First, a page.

Opinion 90-19
(November 1990)

You have asked for an opinion on the following facts: A client of many years who has in the past worked as a domestic in your home had a son who received a severe head injury in an accident several years ago. You indicate, that although the son has never been adjudicated incompetent, in your opinion he has a mental age of no more than twelve. You originally represented the mother and son in a lawsuit arising out of the accident, but referred the case prior to its completion to another attorney who settled the matter. Part of the settlement was $16,000 for the son which was placed in a standard restricted bank account, payable when the son became eighteen. Over the years you attempted unsuccessfully to convince the mother that the funds should be used to purchase a house for her son, but the mother refused to take action necessary to do this. The son has had his eighteenth birthday, and you have heard that the mother has purchased an expensive car, one that you believe she could not afford unless she used her son's money. You have had no contact with either mother or son since the son turned eighteen and are concerned about your ethical responsibilities in this situation. You indicate that you are concerned about maintaining the confidential relationship between the mother and you and are hesitant to breach that confidentiality. Furthermore, you indicate that direct communication with the son would be futile because of his mental impairment.

Rule of Professional Conduct 1.6 governs confidentiality between lawyer and client, and provides for several exceptions to that confidentiality, none of which apply in the case at hand. You have only suspicions about what might have happened, and have virtually no concrete evidence to support those suspicions. Therefore the Committee is of the opinion that you have no ethical duty to take any action in this matter.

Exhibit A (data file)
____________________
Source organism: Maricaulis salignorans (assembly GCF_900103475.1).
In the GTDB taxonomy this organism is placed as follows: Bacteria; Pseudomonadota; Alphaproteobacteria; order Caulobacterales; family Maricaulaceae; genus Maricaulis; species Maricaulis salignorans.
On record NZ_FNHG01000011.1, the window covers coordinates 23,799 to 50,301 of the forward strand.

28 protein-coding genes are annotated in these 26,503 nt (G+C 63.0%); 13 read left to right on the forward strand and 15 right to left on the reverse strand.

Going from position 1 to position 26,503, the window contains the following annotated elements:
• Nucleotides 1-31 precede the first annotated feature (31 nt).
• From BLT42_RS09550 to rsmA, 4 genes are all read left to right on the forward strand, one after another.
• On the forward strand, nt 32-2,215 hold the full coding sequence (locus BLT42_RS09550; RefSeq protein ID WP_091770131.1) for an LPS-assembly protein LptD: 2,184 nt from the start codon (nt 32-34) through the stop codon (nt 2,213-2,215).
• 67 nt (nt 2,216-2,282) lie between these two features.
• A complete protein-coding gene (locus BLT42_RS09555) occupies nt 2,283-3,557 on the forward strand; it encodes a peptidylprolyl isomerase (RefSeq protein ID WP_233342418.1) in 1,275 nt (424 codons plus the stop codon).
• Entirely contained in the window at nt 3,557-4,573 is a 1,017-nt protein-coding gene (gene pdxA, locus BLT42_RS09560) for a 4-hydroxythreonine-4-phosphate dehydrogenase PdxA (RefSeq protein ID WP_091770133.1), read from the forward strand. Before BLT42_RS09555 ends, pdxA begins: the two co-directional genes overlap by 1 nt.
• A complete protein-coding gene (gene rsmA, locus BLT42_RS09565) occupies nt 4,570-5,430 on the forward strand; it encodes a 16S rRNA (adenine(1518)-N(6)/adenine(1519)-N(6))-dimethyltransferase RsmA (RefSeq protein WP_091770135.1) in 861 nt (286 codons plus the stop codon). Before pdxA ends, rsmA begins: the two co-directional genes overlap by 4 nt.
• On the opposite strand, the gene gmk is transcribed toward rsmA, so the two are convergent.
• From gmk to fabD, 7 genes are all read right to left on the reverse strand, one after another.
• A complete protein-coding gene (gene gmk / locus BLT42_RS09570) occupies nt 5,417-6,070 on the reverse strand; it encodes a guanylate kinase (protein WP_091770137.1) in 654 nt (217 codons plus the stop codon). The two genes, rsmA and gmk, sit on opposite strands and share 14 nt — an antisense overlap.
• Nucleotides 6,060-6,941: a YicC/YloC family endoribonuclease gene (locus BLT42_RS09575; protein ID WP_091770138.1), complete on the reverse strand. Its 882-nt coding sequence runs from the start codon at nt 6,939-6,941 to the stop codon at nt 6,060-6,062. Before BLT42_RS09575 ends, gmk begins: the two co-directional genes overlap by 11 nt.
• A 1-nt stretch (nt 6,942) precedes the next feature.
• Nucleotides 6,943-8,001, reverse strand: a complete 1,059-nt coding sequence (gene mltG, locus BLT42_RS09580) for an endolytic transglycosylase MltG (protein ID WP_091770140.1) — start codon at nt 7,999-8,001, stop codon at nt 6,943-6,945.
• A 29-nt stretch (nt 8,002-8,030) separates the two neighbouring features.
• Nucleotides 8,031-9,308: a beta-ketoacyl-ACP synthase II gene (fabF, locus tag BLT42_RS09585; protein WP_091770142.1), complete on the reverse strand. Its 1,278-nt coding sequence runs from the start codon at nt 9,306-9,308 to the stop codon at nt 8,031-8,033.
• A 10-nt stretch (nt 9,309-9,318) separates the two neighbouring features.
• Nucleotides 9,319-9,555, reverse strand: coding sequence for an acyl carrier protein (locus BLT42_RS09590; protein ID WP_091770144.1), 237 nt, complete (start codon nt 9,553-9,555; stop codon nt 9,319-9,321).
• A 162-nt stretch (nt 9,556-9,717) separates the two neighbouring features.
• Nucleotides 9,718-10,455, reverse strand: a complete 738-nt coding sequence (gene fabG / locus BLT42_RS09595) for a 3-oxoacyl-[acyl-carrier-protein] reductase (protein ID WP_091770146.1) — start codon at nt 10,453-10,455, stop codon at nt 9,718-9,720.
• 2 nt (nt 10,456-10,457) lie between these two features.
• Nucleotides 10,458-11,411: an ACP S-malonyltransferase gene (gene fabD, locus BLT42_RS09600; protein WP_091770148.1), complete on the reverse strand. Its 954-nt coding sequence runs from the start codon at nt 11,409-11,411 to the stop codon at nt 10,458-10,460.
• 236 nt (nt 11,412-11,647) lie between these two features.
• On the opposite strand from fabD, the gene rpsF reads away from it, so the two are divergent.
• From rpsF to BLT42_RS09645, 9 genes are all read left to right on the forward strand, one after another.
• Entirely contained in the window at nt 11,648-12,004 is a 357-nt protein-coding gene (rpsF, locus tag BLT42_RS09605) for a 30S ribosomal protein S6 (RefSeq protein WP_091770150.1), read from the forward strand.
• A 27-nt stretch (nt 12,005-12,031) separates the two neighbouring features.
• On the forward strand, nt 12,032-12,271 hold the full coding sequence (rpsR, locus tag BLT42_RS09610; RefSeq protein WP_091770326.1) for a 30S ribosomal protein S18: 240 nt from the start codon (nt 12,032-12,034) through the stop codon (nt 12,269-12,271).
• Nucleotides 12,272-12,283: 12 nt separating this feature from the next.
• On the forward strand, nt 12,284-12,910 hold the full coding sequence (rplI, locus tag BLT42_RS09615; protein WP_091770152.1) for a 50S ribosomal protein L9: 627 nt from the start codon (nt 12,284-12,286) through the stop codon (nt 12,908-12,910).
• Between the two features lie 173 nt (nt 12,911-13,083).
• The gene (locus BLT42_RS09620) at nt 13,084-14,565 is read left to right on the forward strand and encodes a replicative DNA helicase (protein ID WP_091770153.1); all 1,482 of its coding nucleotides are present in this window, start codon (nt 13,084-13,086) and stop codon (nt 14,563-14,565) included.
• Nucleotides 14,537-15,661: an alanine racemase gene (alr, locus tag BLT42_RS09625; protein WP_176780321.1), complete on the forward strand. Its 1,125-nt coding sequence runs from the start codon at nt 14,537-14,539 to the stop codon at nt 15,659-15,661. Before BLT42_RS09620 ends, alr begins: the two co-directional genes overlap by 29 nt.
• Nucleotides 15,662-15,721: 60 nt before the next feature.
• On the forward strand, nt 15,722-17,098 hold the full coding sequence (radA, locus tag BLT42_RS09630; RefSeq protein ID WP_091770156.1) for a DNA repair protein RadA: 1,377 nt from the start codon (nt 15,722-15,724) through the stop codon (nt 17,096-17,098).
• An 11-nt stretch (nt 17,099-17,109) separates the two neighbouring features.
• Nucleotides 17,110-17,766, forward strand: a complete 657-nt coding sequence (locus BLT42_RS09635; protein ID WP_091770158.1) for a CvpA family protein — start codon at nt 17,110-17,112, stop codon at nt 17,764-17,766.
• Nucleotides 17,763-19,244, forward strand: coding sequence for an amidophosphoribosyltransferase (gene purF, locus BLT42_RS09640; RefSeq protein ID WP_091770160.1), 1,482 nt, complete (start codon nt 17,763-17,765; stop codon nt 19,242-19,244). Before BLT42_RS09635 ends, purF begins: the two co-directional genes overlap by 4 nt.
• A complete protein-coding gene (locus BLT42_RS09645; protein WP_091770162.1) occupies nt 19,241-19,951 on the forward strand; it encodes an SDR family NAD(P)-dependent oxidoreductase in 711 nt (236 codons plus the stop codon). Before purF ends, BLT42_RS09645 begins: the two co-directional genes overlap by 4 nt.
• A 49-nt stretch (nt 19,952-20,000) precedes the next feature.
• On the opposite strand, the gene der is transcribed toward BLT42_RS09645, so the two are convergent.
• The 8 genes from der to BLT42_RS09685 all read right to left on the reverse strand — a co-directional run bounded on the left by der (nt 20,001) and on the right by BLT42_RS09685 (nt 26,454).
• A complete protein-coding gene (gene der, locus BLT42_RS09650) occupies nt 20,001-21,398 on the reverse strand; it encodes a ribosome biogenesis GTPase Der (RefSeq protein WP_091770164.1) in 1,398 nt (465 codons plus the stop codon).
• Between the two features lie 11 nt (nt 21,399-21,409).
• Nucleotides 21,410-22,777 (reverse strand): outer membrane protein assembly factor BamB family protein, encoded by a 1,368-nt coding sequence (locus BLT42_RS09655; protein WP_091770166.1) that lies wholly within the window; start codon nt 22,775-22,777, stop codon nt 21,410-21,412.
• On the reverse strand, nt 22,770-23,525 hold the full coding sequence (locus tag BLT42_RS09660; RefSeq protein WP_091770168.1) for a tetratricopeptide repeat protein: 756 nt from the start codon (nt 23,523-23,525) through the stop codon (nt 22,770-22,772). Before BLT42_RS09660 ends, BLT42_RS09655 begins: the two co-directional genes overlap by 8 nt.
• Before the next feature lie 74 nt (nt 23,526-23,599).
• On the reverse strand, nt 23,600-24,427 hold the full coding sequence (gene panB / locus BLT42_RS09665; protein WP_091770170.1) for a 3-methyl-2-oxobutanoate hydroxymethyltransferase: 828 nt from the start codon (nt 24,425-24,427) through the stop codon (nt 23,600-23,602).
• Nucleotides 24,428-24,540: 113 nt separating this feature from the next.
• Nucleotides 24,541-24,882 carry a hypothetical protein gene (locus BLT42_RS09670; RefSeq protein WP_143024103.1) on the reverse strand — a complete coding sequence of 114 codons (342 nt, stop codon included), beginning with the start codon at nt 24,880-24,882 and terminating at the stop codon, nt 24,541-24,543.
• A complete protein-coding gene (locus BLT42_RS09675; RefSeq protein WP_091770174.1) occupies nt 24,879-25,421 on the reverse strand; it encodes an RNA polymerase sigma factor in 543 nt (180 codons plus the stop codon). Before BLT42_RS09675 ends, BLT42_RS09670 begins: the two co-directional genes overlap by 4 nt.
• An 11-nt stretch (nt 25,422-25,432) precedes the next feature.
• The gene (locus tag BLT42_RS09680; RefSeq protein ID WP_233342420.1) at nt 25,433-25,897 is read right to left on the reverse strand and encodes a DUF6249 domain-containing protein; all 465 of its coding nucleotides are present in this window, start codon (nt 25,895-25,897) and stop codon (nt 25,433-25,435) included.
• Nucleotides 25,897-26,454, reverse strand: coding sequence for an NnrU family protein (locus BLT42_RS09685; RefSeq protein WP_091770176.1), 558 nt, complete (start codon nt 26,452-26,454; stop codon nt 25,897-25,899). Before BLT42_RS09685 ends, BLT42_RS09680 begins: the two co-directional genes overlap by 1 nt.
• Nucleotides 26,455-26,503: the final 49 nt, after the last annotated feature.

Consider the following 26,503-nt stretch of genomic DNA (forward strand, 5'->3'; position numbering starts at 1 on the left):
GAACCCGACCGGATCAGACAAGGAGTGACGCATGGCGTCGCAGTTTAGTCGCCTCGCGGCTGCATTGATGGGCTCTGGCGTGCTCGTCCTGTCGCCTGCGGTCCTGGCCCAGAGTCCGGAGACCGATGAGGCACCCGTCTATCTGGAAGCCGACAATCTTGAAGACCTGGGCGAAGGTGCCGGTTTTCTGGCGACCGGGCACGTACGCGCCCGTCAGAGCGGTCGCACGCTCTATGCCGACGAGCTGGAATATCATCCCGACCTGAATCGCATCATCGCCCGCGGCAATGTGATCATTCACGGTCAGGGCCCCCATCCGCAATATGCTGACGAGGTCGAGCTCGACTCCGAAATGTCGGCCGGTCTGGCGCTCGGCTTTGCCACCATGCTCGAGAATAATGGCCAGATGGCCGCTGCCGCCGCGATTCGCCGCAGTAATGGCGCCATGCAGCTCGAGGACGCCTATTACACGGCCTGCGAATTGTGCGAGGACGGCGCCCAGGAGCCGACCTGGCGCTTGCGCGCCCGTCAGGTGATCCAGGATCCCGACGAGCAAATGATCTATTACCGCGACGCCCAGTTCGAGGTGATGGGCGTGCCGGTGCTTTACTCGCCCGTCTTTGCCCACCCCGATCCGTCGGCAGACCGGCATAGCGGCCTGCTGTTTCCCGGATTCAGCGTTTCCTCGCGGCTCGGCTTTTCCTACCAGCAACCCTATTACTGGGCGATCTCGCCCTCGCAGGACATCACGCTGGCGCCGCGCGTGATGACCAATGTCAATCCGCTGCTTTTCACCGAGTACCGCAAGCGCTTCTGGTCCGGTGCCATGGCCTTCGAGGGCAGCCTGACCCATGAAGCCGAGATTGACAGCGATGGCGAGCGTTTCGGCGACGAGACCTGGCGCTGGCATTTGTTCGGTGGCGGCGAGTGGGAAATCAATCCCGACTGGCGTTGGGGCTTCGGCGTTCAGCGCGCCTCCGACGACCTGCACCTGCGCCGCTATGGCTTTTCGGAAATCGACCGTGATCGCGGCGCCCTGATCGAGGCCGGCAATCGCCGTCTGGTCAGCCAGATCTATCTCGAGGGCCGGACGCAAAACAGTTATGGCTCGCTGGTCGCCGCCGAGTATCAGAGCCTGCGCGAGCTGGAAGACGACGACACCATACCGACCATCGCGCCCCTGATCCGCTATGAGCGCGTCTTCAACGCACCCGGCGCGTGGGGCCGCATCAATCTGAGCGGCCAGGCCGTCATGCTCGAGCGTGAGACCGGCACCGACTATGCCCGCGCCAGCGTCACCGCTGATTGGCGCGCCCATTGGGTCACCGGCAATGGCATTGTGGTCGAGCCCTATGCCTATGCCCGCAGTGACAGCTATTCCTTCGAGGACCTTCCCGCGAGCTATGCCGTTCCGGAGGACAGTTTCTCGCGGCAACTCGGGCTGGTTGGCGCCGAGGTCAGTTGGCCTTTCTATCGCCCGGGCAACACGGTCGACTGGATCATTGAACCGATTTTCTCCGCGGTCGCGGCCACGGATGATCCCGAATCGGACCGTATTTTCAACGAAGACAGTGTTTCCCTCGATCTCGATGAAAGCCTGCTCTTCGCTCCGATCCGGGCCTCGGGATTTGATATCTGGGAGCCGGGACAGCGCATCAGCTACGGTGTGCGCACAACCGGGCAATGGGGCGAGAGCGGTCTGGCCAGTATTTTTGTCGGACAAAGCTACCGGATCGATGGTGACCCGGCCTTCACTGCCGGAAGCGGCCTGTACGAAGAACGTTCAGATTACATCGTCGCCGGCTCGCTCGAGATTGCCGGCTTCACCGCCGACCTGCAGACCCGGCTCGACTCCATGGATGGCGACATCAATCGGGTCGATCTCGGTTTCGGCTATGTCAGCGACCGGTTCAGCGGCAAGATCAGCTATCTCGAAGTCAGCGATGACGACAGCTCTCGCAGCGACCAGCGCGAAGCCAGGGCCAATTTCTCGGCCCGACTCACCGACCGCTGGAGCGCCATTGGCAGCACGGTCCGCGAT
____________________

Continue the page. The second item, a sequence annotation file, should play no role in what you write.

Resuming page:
If you wish, you may proceed to contact the attorney to whom you referred the mother and son. As you were the referring attorney, the Committee is of the opinion that you may freely discuss your concerns with this other attorney, request that he investigate the matter further, and if necessary file for a guardianship of the son. At that time, if it is discovered that the mother has wrongfully misappropriated the son's funds, appropriate legal action may then be taken.

In closing, the Committee notes that its charge is to address ethical concerns only, and does not opine on any legal obligations you may have, if any, in this situation.

The Philadelphia Bar Association's Professional Guidance Committee provides, upon request, advice for lawyers facing or anticipating facing ethical dilemmas. Advice is based on the consideration of the facts of the particular inquirer's situation and the Rules of Professional Conduct as promulgated by the Supreme Court of Pennsylvania. The Committee's opinions are advisory only and are based upon the facts set forth. The opinions are not binding upon the Disciplinary Board of the Supreme Court of Pennsylvania or any other Court. They carry only such weight as an appropriate reviewing authority may choose to give it.